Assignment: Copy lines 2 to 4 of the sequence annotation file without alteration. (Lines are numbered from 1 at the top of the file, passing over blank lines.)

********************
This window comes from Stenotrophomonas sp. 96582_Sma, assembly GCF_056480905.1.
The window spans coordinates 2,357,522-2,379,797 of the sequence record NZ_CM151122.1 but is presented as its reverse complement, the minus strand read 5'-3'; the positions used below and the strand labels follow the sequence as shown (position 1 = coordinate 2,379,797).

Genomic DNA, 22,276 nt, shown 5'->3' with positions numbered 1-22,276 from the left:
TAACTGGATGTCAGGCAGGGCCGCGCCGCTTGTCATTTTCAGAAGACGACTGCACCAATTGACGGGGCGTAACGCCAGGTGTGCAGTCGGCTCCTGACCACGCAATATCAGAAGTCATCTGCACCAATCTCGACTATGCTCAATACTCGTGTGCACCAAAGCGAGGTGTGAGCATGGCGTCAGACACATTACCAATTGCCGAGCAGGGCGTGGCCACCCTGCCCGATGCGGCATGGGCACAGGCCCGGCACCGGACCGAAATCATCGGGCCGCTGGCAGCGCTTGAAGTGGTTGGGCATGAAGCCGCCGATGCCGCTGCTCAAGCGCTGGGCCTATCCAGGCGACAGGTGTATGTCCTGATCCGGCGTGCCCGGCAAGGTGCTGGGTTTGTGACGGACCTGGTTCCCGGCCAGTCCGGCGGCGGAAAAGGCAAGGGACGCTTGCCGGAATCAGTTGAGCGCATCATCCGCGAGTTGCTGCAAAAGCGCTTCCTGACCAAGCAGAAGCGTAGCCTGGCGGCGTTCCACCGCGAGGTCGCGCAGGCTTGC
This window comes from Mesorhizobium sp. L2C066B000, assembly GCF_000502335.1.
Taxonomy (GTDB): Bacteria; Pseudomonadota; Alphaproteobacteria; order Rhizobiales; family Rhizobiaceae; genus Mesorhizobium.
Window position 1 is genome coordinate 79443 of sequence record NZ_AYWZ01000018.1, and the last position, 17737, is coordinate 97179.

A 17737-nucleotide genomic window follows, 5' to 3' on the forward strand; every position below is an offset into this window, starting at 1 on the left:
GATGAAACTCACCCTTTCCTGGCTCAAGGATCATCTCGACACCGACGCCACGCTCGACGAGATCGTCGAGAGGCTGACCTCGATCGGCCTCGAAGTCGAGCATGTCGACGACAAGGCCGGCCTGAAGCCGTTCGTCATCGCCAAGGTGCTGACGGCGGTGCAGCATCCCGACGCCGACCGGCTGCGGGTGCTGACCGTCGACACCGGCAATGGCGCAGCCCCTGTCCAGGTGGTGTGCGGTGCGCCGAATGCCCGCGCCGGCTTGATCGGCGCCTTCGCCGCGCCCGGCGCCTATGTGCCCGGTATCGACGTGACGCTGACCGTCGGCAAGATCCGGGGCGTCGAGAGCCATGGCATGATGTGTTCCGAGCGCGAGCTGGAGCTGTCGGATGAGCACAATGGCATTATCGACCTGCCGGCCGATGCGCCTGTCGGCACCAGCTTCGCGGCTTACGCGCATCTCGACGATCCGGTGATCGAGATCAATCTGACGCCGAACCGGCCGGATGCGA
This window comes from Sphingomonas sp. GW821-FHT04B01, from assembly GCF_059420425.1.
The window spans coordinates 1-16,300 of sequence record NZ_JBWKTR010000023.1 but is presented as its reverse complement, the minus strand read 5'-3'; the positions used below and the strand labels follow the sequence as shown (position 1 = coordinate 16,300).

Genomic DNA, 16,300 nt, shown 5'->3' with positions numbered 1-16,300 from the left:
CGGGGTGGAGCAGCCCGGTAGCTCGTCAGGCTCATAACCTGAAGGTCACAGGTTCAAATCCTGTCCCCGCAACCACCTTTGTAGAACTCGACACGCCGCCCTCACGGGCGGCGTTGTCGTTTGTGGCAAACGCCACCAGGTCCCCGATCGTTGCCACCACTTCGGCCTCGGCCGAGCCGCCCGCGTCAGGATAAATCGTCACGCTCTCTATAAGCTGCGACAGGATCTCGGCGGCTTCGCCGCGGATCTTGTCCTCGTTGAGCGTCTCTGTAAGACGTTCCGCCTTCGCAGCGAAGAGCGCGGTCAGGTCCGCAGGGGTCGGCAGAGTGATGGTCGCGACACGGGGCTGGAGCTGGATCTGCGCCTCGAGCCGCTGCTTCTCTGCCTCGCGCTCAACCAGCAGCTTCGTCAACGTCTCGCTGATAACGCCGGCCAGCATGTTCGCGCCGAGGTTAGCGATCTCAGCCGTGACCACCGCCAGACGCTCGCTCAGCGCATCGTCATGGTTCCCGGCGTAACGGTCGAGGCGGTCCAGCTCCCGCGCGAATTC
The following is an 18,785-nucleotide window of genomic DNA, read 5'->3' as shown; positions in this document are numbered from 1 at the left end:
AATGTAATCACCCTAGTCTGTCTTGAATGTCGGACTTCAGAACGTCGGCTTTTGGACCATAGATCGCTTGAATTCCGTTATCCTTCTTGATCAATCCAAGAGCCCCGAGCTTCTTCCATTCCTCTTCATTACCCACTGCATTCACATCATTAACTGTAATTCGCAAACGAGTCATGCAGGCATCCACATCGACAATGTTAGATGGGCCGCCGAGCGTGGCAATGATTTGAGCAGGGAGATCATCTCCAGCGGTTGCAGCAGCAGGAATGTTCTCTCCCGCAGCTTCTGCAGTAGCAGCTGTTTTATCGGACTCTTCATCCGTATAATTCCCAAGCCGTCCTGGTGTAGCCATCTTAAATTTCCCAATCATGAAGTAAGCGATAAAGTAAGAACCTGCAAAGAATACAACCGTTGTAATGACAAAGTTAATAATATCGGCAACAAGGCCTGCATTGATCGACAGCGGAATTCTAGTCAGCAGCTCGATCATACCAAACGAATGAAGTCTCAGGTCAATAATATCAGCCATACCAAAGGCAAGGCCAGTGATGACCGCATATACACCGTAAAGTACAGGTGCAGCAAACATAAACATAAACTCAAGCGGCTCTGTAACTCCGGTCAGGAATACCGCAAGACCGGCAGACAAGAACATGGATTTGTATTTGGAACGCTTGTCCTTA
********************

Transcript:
The window spans coordinates 2,357,522-2,379,797 of the sequence record NZ_CM151122.1 but is presented as its reverse complement, the minus strand read 5'-3'; the positions used below and the strand labels follow the sequence as shown (position 1 = coordinate 2,379,797).

Genomic DNA, 22,276 nt, shown 5'->3' with positions numbered 1-22,276 from the left:
TAACTGGATGTCAGGCAGGGCCGCGCCGCTTGTCATTTTCAGAAGACGACTGCACCAATTGACGGGGCGTAACGCCAGGTGTGCAGTCGGCTCCTGACCACGCAATATCAGAAGTCATCTGCACCAATCTCGACTATGCTCAATACTCGTGTGCACCAAAGCGAGGTGTGAGCATGGCGTCAGACACATTACCAATTGCCGAGCAGGGCGTGGCCACCCTGCCCGATGCGGCATGGGCACAGGCCCGGCACCGGACCGAAATCATCGGGCCGCTGGCAGCGCTTGAAGTGGTTGGGCATGAAGCCGCCGATGCCGCTGCTCAAGCGCTGGGCCTATCCAGGCGACAGGTGTATGTCCTGATCCGGCGTGCCCGGCAAGGTGCTGGGTTTGTGACGGACCTGGTTCCCGGCCAGTCCGGCGGCGGAAAAGGCAAGGGACGCTTGCCGGAATCAGTTGAGCGCATCATCCGCGAGTTGCTGCAAAAGCGCTTCCTGACCAAGCAGAAGCGTAGCCTGGCGGCGTTCCACCGCGAGGTCGCGCAGGCTTGC